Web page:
I went to the Australian Society of Authors National Congress last week and there were so many ideas about reading books, writing books, book sales, and trends swirling around the room that I wanted to share some of them with you.
The changing role of the writer
One of the most repeated claims at the congress was that the role of the writer has changed immeasurably over the last few years, but that the income a writer receives has not. A writer is now expected to be a writer, a marketer, a publisher of content (i.e. publishing articles on their blog), a public speaker, easily accessible (via Facebook or Twitter) and, fast. The reading public wants books yesterday, not today.
But, as Anna Funder so beautifully put it, in the graphic on the right:
“W=ST$ or, writing equals space multiplied by time, to the power of money.”
But if readers want more books from writers, yet writers have less time to do that writing because they have to spend time on marketing, content provision, public speaking etc, then the equation is broken and one part is given less weight than it should be.
The vexed question of money
In terms of the money end of the equation, Anna Funder also spoke about her many experiences of being asked to provide content, in the form of a paragraph or 300 words for various money-making publications, but not being offered any money in return for the content she provided. I was surprised by this; I had foolishly thought that when you were a writer as famous as Anna Funder, people would actually pay you for your content. Apparently not. As Funder said, the people who want you to write the words for them will tell you that it’s good “exposure”. Apparently readers will rush to buy your books as a result of you contributing your words for free. (I’m skeptical). And usually the person asking you for your words is getting paid, but you, the writer, are not. Funder also mentioned The Huffington Post, the online magazine which pays its staff writers, but not writers of articles that come from the myriad of external bloggers it uses to provide content. As Funder put it, “The Huffington Post rides on the back of 9000 unpaid writers.” Yet The Huffington Post is worth $320 million dollars.
So, this may seem a less than inspiring picture of the writing world. I think it’s accurate, and it gives you a sense of the kind of writer who is going to survive into the next decade. Funder believes the space between writers and readers is the problem, that the need for publishers to act as editors and marketers, and the need for agents to act as business partners is crucial to mend this space. I would agree with this, however, many writers don’t have agents. Most publishers are happy for writers to take on the marketing jobs as the publishers don’t have the time to do it themselves. I can’t see the problem being fixed any time soon.
Who are the “kamikaze pilots of literature?”
So I think the writer who is going to survive is not the idealistic creature of myth, the crazy creative who just wants to be left alone with their words, who probably doesn’t exist anyway. It will be a person who has probably had another career before becoming a writer, or who juggles writing with another career. A person who is super-organised and who understands business and marketing and speech-making and is good at all of those things, as well as good at writing. And, hopefully, a person who isn’t afraid to ask to be paid for their work. Because, as Steven Lewis put it, in another discussion at the congress, 56% of self-published authors (he surveyed 1,000 of them):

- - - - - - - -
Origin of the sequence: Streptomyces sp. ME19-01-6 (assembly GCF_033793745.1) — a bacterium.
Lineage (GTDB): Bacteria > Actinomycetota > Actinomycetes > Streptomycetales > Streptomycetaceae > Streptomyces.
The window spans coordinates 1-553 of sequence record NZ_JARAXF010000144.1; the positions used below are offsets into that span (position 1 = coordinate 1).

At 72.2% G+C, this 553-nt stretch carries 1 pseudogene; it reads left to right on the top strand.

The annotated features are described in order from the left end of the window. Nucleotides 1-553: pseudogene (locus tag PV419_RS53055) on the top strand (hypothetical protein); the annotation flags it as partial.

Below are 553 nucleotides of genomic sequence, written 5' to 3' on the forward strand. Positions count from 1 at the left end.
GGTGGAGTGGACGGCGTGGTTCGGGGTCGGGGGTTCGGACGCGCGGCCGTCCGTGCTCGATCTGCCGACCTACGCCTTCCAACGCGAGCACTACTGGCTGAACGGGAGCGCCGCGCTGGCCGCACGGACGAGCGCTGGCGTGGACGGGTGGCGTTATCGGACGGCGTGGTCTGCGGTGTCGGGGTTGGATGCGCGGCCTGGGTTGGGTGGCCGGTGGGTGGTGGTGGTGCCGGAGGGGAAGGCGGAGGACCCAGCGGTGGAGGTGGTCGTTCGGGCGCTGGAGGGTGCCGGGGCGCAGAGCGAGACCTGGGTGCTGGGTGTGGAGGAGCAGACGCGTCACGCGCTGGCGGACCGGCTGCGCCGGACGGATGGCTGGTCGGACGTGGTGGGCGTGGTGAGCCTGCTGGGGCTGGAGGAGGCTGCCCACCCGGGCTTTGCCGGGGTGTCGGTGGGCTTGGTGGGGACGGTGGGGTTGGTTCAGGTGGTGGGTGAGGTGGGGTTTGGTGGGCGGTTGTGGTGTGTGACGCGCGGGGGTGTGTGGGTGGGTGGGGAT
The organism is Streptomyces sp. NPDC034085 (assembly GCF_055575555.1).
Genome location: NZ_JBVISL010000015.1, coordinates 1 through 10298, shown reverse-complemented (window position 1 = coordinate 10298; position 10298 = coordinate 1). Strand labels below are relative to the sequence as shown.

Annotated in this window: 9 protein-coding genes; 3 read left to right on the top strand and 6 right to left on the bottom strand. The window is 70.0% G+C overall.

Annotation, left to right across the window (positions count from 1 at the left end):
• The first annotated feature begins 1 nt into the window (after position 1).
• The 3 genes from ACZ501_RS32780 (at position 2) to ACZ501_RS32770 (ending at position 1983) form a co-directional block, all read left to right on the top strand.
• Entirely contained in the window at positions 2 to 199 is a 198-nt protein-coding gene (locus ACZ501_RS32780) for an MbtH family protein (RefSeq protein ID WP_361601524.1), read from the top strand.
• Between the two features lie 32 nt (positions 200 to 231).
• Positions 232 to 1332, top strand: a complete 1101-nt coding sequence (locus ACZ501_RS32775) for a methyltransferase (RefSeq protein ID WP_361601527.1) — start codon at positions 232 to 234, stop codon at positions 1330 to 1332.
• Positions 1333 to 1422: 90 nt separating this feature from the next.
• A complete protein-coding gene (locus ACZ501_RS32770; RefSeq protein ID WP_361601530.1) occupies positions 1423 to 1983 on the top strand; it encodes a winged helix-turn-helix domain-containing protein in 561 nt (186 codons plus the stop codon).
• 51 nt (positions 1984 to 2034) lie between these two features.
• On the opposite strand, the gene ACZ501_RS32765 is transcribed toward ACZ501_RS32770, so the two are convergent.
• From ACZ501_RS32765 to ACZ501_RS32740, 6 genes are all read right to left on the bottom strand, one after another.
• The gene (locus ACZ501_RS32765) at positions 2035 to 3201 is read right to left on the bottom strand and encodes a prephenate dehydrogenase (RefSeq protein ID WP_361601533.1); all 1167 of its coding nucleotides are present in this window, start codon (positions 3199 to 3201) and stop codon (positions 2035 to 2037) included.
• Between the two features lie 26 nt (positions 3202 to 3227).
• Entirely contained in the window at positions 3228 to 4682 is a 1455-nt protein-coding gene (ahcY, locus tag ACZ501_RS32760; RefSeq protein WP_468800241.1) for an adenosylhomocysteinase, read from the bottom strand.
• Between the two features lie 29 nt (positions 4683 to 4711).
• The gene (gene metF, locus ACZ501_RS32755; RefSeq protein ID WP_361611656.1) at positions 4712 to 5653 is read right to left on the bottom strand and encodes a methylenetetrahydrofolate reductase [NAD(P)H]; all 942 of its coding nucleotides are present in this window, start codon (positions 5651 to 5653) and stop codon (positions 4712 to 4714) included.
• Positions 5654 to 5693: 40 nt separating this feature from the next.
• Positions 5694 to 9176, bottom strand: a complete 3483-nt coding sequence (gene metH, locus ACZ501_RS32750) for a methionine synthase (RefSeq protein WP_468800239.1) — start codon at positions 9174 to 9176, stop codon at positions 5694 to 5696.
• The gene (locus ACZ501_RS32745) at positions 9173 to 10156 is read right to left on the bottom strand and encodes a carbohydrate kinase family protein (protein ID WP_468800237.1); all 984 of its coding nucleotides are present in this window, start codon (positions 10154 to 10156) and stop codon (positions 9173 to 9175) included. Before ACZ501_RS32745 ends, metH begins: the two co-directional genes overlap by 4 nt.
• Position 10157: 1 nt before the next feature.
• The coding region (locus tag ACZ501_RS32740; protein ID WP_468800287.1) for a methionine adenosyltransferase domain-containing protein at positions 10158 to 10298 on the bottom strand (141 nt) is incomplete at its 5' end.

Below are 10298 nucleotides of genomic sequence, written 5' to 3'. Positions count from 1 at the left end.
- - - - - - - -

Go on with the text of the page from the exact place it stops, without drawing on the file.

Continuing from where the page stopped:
“would rather sell their books more cheaply or give them away to get more readers.”
This is the business model on which Amazon thrives, thousands of authors selling their books for 99 cents a pop. These authors are, as Steven Lewsi says:
“The kamikaze pilots of literature. They are teaching people that writing should be free.”
Where do you buy your books?
This is not a lesson writers want to teach anyone, I don’t think. Books, well-written books, specially chosen and curated by publishers as worthy of the time and money investment of publication, are works of art. Accessible works of art. It might cost me $2,000 to hang a painting on my wall, but it will cost me $25 to buy a book, to escape into another world while reading the book, and to keep it on my bookshelf. It’s the same cost as a few cups of coffee, a night at the movies that is then gone forever. Surely that’s a bargain?
Yet so many readers eschew buying their books at a book shop and instead choose Book Depository or Amazon because it is cheaper. Perhaps they don’t realise they are cheapening the whole industry by doing so. One major publisher at the conference said that Amazon was their biggest bookshop customer, with 25% of sales going to them. So 25% of the books that 10 years ago would have sold in a bricks and mortar bookshop for $25 are now sold on Amazon for perhaps $9.99, with Amazon reaping the profit. The writer will earn less than $1.00 for that book, and the nice bookstore down the road earns nothing. So W=ST$ doesn’t compute. Writing comes to equal a manic act that is done in between updating Facebook statuses, for virtually no money. This is not what I want writing to become.
What do you think? Am I being unduly critical of readers who buy their books from Amazon? Am I wrong about the role of the writer? I would love to hear your thoughts.